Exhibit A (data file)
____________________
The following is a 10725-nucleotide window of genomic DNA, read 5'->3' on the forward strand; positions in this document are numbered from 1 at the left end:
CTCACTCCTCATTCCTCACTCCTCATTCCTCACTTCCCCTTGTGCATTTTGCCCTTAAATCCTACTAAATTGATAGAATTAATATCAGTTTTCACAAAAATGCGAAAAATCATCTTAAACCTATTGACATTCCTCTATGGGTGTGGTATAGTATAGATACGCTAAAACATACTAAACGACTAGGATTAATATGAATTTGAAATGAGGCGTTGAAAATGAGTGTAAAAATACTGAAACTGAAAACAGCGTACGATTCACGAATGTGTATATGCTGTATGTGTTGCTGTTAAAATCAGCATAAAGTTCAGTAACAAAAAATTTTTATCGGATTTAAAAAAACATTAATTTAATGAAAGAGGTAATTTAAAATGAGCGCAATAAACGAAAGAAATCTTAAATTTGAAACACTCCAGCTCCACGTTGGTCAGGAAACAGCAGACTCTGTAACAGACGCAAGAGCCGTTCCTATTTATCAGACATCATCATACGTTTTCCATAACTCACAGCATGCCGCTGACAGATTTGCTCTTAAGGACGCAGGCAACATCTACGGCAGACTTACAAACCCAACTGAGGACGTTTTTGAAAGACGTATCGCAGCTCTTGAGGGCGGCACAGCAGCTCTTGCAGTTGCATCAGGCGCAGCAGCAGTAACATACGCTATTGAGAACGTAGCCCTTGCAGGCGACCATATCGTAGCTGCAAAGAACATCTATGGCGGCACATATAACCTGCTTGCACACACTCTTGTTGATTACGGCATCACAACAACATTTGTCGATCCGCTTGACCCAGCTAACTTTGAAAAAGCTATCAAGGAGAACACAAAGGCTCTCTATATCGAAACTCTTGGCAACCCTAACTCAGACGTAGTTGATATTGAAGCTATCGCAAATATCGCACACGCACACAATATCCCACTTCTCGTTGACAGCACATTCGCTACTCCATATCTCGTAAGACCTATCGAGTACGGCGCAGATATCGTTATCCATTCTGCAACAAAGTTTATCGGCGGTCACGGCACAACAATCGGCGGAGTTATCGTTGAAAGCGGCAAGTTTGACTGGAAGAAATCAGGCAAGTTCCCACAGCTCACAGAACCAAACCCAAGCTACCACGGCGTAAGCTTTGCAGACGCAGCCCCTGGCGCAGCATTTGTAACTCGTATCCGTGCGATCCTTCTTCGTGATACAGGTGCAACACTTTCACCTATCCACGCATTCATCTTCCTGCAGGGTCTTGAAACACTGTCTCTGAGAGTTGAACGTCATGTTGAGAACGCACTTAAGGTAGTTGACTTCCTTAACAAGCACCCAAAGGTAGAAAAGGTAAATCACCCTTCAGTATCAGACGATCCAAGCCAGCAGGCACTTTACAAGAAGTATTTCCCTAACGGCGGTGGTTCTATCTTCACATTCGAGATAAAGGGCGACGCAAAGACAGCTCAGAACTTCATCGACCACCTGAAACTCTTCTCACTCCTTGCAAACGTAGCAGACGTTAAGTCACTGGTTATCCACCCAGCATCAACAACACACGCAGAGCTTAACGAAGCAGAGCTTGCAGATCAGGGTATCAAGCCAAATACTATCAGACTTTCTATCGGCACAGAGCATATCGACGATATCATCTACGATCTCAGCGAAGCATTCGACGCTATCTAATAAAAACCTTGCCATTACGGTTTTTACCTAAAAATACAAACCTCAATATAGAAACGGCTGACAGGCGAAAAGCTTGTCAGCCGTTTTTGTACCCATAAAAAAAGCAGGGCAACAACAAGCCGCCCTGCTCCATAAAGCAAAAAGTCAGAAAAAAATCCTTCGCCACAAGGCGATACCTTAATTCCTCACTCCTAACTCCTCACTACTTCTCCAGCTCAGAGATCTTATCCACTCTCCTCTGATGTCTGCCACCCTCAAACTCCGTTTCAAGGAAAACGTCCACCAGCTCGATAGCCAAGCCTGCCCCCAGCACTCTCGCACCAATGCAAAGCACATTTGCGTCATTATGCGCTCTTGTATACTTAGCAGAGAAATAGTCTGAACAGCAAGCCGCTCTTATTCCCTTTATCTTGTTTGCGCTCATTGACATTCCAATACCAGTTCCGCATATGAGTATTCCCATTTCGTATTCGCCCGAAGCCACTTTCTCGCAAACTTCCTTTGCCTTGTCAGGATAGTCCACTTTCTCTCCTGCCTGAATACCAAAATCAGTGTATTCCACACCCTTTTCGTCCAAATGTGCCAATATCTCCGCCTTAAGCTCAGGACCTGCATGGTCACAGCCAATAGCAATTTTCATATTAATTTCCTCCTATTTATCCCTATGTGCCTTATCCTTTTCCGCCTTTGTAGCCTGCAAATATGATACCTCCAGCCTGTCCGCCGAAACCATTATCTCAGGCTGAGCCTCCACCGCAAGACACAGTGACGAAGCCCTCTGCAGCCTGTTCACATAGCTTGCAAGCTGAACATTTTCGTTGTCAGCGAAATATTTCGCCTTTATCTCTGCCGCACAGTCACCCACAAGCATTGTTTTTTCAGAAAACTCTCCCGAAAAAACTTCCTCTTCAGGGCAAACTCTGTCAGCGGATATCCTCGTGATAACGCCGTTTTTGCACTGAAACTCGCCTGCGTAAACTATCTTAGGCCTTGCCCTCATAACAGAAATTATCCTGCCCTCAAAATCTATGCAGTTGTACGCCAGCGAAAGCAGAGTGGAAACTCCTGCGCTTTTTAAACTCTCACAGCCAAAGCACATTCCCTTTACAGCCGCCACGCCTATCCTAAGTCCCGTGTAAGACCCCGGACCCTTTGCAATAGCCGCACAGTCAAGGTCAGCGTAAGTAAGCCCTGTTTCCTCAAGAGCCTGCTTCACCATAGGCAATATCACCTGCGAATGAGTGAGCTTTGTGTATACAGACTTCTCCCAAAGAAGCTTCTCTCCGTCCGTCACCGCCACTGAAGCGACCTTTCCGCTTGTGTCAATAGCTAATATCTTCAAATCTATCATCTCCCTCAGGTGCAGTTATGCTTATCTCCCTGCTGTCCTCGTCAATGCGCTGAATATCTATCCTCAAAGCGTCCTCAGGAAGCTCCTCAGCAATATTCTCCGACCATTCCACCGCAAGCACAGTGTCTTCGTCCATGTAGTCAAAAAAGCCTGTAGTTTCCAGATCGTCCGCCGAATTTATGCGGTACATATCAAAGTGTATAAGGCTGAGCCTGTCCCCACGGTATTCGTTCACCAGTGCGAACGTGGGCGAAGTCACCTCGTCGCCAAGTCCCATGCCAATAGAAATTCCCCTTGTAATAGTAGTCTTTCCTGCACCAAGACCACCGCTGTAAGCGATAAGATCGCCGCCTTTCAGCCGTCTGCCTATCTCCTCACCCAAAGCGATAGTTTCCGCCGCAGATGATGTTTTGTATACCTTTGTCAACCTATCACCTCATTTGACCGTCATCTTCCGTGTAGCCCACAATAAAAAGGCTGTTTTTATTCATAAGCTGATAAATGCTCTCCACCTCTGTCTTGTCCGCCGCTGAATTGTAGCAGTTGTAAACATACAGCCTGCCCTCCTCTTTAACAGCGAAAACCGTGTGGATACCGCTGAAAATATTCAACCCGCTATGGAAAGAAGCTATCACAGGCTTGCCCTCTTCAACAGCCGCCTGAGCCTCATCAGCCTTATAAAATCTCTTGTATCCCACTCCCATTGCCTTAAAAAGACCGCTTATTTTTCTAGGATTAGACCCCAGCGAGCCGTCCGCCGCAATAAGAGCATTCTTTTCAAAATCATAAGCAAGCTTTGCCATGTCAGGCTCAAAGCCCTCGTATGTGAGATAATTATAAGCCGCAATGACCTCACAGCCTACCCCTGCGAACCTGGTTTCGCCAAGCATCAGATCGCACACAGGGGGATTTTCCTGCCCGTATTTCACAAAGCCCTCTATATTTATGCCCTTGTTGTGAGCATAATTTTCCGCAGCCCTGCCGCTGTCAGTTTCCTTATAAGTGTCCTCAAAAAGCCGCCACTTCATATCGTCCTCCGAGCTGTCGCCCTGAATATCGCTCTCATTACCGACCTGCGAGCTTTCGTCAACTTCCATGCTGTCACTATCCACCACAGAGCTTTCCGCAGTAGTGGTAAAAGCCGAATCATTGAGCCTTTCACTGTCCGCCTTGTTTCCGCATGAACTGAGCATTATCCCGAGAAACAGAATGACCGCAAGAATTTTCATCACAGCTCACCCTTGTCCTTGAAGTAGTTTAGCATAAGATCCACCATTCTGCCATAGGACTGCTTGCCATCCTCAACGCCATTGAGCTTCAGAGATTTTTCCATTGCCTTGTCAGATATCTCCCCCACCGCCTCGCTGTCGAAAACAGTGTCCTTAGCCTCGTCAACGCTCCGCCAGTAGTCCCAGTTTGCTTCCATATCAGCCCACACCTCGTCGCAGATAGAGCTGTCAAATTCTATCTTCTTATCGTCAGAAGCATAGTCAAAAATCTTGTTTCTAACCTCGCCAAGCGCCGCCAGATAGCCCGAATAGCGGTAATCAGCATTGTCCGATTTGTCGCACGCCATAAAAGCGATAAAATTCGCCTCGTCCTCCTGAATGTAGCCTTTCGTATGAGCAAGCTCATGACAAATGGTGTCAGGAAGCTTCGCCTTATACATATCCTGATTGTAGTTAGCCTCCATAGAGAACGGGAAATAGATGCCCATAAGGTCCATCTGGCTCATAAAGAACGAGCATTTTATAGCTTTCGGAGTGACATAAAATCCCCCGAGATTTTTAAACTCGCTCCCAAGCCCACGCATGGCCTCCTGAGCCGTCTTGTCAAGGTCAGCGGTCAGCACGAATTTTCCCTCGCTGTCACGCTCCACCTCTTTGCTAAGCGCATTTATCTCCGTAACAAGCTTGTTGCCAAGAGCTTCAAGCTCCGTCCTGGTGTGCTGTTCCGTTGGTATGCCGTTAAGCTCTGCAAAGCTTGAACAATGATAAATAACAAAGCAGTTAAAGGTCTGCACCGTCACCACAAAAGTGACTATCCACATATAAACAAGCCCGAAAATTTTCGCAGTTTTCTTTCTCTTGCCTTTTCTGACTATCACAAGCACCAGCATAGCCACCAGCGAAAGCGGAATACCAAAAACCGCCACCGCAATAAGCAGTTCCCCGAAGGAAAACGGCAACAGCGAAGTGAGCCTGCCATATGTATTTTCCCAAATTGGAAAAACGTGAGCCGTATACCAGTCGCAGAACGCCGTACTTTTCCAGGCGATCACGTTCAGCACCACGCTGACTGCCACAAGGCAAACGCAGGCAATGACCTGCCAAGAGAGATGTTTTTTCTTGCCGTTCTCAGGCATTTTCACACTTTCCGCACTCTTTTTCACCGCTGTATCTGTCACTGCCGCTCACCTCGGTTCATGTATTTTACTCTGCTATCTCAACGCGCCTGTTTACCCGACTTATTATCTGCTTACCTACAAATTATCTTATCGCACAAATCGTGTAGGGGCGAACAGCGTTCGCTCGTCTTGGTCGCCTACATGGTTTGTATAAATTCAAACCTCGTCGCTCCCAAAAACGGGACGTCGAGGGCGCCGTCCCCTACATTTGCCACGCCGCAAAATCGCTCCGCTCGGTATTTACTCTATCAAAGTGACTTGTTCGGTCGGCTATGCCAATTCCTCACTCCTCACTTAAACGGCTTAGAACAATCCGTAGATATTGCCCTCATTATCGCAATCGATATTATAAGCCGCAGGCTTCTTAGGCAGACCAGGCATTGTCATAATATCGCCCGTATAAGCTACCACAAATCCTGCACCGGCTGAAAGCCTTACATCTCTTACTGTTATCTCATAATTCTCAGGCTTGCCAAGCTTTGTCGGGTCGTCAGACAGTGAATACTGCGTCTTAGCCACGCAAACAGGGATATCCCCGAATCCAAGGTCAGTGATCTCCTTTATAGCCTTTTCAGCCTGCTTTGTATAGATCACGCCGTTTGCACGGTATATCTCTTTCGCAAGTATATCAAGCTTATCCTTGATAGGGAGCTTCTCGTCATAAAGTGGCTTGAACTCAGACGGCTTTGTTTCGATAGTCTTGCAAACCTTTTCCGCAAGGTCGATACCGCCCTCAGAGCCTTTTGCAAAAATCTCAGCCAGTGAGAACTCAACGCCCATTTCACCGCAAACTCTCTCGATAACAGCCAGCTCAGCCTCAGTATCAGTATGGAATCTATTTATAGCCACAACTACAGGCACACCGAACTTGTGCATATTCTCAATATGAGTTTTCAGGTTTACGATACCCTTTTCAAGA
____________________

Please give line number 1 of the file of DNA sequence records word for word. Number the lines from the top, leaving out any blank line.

The following is a 10725-nucleotide window of genomic DNA, read 5'->3' on the forward strand; positions in this document are numbered from 1 at the left end: